Anderson has the physical tools and abilities which represent an eternal temptation for pro scouts and coaches. He's tall, relatively durable and, most importantly, possesses a rocket arm that can hit receivers well down-field, even in the windy and inclement weather he often dealt with in Cleveland. Anderson doesn't suffer from confidence issues. Regardless of how well things have gone on the field, "DA" is roughly the same guy every day. He bounces back quickly.
While those attributes can be found in some of the NFL's best quarterbacks, Anderson's weaknesses make for a real roller-coaster ride when he's at the helm. Fans would joke as to whether "Good DA" or "Evil DA" would show up in any particular game or quarter.
But it's a real issue. Anderson's upside is just enough to convince a coach to start him. While his downsides are just enough to get the same coach fired.
Anderson's inability to harness his talent is the tale which he will carry onto another football city. A groove type player if there ever was one, Anderson could play at a level with the best QB's in the game for stretches, only to fall into a mediocrity of erratic play and questionable decisions.
Countering his golden arm, physically, DA's major downside is slow foot-speed. Anderson is a pure pocket quarterback, with next to no escapability if protection breaks down. Anderson also doesn't always display good touch in the short game, with a tendency to fire the ball regardless of the distance he needs to cover. Finally, while Anderson has improved at looking off defenders and going through his progressions, he would be among the bottom half of the league in this department.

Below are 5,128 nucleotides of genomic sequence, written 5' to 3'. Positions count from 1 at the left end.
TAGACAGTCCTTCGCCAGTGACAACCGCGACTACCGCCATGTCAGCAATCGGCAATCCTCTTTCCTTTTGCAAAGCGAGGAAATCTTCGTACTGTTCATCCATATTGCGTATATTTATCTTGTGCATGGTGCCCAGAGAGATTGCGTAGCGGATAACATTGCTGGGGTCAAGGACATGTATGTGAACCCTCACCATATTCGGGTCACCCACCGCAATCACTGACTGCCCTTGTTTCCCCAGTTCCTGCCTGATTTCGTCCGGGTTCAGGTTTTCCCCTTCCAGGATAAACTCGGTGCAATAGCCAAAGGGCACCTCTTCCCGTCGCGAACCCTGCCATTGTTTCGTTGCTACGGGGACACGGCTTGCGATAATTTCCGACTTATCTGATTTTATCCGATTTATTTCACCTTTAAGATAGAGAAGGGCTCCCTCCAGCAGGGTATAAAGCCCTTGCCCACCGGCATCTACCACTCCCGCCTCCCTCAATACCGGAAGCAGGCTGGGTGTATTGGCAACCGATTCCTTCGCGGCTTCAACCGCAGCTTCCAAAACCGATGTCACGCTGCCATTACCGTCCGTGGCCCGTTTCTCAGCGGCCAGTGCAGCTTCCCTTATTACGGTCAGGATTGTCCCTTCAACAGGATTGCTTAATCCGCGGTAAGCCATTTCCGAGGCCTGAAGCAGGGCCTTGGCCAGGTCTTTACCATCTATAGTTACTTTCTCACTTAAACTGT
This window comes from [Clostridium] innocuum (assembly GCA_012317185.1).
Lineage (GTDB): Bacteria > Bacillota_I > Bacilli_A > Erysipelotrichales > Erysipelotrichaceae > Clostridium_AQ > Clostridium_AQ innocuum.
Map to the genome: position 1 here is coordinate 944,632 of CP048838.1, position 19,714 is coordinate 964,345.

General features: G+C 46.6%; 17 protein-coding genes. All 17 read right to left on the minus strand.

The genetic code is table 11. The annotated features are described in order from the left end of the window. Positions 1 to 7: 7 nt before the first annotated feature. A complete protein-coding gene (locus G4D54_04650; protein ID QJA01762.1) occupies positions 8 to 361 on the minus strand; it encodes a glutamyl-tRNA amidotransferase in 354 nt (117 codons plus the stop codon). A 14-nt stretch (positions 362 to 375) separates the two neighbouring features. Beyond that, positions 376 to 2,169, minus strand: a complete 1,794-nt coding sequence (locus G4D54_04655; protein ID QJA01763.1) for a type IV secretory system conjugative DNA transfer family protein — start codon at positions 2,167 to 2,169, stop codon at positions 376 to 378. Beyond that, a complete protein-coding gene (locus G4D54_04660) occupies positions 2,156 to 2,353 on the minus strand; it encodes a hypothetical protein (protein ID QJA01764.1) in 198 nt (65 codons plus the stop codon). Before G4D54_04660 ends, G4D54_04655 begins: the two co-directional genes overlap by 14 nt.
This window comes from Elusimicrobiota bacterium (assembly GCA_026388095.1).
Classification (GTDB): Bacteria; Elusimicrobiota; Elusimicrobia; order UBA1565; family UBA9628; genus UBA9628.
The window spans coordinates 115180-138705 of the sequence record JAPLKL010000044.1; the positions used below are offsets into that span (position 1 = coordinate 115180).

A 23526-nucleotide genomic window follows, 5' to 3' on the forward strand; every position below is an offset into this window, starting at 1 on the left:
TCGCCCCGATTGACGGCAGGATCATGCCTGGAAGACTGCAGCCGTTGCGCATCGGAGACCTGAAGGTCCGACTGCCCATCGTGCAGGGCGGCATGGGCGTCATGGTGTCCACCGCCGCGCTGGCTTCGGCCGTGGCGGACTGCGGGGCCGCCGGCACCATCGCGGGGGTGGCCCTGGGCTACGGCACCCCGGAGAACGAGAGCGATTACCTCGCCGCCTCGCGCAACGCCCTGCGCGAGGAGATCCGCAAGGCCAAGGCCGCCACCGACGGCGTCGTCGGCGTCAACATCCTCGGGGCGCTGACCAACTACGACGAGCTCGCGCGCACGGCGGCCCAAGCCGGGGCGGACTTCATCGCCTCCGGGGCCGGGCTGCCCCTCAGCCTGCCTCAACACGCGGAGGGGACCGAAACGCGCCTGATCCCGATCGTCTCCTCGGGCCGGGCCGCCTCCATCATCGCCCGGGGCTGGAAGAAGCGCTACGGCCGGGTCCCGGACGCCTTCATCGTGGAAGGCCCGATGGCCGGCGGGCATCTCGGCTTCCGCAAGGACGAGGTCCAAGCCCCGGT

The key reason Anderson will not be a perennial Pro Bowl quarterback, however, has to do with his critically questionable passing judgment.
Anderson is a truly fearless quarterback - throwing into double and triple coverage repeatedly with supreme confidence in himself and his receivers. He is often successful at firing the ball through a tight area, or putting it only where his guy can get it. Unfortunately, Anderson is almost as often unsuccessful, with a high rate of interceptions and near-misses.
The 2007 which landed DA in the Pro Bowl allowed Anderson's strengths and weaknesses to be shown in stark relief. With excellent protection from his offensive line, strong receivers who could wrestle the ball away from receivers, and a savvy veteran WR (ex-Seahawk Joe Jurevicius) who could bail DA out of tough situations, Anderson thrived. At the same time, he threw four interceptions in a critical game down the stretch which took the Browns out of the playoffs.In 2008, Anderson didn't have Winslow or Jurevicius, and didn't get pass protection like he did the year before, and the Browns highly anticipated season collapsed under a flurry of sacks, interceptions and, eventually, injuries to the team's quarterbacks.
Heading into the 2009 season, Anderson was subjected to an ill-advised quarterback competition with Brady Quinn, which from all appearances set each player back. In the third game of the season, Anderson replaced an ineffective Quinn and held the starting role until benched late in a Browns loss to the Bears.
Being released by the Browns, Anderson lost a two-million dollar bonus due mid-March, as well as 7.5 million dollar salary.
A change of scenery could be what the doctor ordered for Anderson. In five years with the Browns, Anderson was subjected to continued QB controversies, indecision coming from the coaching staff and numerous changes in scheme and personnel.